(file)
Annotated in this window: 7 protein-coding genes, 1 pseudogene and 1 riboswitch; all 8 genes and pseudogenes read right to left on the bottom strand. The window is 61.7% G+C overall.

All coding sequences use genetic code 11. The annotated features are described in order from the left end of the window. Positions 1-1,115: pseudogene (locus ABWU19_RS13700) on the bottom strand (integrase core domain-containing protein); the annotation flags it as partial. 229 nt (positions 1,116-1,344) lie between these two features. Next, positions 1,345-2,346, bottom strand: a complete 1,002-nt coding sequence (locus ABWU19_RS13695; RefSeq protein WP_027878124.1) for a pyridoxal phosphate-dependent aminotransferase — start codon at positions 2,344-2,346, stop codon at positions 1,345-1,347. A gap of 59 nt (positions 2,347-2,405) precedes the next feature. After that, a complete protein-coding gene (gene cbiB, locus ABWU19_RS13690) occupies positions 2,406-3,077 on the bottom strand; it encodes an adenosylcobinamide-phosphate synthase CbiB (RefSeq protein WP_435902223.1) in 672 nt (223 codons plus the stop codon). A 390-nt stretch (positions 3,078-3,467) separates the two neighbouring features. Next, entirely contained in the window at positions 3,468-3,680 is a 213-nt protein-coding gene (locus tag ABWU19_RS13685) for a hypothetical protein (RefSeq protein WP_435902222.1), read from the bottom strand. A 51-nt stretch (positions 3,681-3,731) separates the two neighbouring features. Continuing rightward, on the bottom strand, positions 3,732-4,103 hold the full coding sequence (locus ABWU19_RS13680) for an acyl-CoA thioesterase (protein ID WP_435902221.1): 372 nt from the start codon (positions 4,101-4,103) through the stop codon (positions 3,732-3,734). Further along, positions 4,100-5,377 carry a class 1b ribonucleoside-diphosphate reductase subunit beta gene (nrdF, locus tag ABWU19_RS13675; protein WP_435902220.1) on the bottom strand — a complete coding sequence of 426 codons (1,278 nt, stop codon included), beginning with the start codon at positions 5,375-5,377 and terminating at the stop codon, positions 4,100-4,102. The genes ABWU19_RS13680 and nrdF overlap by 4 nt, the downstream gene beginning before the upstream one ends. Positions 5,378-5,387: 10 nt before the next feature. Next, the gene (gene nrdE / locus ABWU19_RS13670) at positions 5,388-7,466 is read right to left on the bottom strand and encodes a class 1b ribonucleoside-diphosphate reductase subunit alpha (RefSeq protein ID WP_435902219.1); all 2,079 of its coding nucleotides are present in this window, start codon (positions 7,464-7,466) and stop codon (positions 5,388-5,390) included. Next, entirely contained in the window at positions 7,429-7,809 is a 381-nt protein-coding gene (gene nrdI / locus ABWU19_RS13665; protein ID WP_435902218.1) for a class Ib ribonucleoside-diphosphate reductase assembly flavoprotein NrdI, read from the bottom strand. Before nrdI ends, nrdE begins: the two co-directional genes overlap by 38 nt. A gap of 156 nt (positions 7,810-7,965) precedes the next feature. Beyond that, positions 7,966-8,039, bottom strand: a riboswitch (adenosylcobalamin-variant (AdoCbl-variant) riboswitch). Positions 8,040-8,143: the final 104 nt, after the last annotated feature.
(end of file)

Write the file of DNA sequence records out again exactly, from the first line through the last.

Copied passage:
Annotated in this window: 7 protein-coding genes, 1 pseudogene and 1 riboswitch; all 8 genes and pseudogenes read right to left on the bottom strand. The window is 61.7% G+C overall.

All coding sequences use genetic code 11. The annotated features are described in order from the left end of the window. Positions 1-1,115: pseudogene (locus ABWU19_RS13700) on the bottom strand (integrase core domain-containing protein); the annotation flags it as partial. 229 nt (positions 1,116-1,344) lie between these two features. Next, positions 1,345-2,346, bottom strand: a complete 1,002-nt coding sequence (locus ABWU19_RS13695; RefSeq protein WP_027878124.1) for a pyridoxal phosphate-dependent aminotransferase — start codon at positions 2,344-2,346, stop codon at positions 1,345-1,347. A gap of 59 nt (positions 2,347-2,405) precedes the next feature. After that, a complete protein-coding gene (gene cbiB, locus ABWU19_RS13690) occupies positions 2,406-3,077 on the bottom strand; it encodes an adenosylcobinamide-phosphate synthase CbiB (RefSeq protein WP_435902223.1) in 672 nt (223 codons plus the stop codon). A 390-nt stretch (positions 3,078-3,467) separates the two neighbouring features. Next, entirely contained in the window at positions 3,468-3,680 is a 213-nt protein-coding gene (locus tag ABWU19_RS13685) for a hypothetical protein (RefSeq protein WP_435902222.1), read from the bottom strand. A 51-nt stretch (positions 3,681-3,731) separates the two neighbouring features. Continuing rightward, on the bottom strand, positions 3,732-4,103 hold the full coding sequence (locus ABWU19_RS13680) for an acyl-CoA thioesterase (protein ID WP_435902221.1): 372 nt from the start codon (positions 4,101-4,103) through the stop codon (positions 3,732-3,734). Further along, positions 4,100-5,377 carry a class 1b ribonucleoside-diphosphate reductase subunit beta gene (nrdF, locus tag ABWU19_RS13675; protein WP_435902220.1) on the bottom strand — a complete coding sequence of 426 codons (1,278 nt, stop codon included), beginning with the start codon at positions 5,375-5,377 and terminating at the stop codon, positions 4,100-4,102. The genes ABWU19_RS13680 and nrdF overlap by 4 nt, the downstream gene beginning before the upstream one ends. Positions 5,378-5,387: 10 nt before the next feature. Next, the gene (gene nrdE / locus ABWU19_RS13670) at positions 5,388-7,466 is read right to left on the bottom strand and encodes a class 1b ribonucleoside-diphosphate reductase subunit alpha (RefSeq protein ID WP_435902219.1); all 2,079 of its coding nucleotides are present in this window, start codon (positions 7,464-7,466) and stop codon (positions 5,388-5,390) included. Next, entirely contained in the window at positions 7,429-7,809 is a 381-nt protein-coding gene (gene nrdI / locus ABWU19_RS13665; protein ID WP_435902218.1) for a class Ib ribonucleoside-diphosphate reductase assembly flavoprotein NrdI, read from the bottom strand. Before nrdI ends, nrdE begins: the two co-directional genes overlap by 38 nt. A gap of 156 nt (positions 7,810-7,965) precedes the next feature. Beyond that, positions 7,966-8,039, bottom strand: a riboswitch (adenosylcobalamin-variant (AdoCbl-variant) riboswitch). Positions 8,040-8,143: the final 104 nt, after the last annotated feature.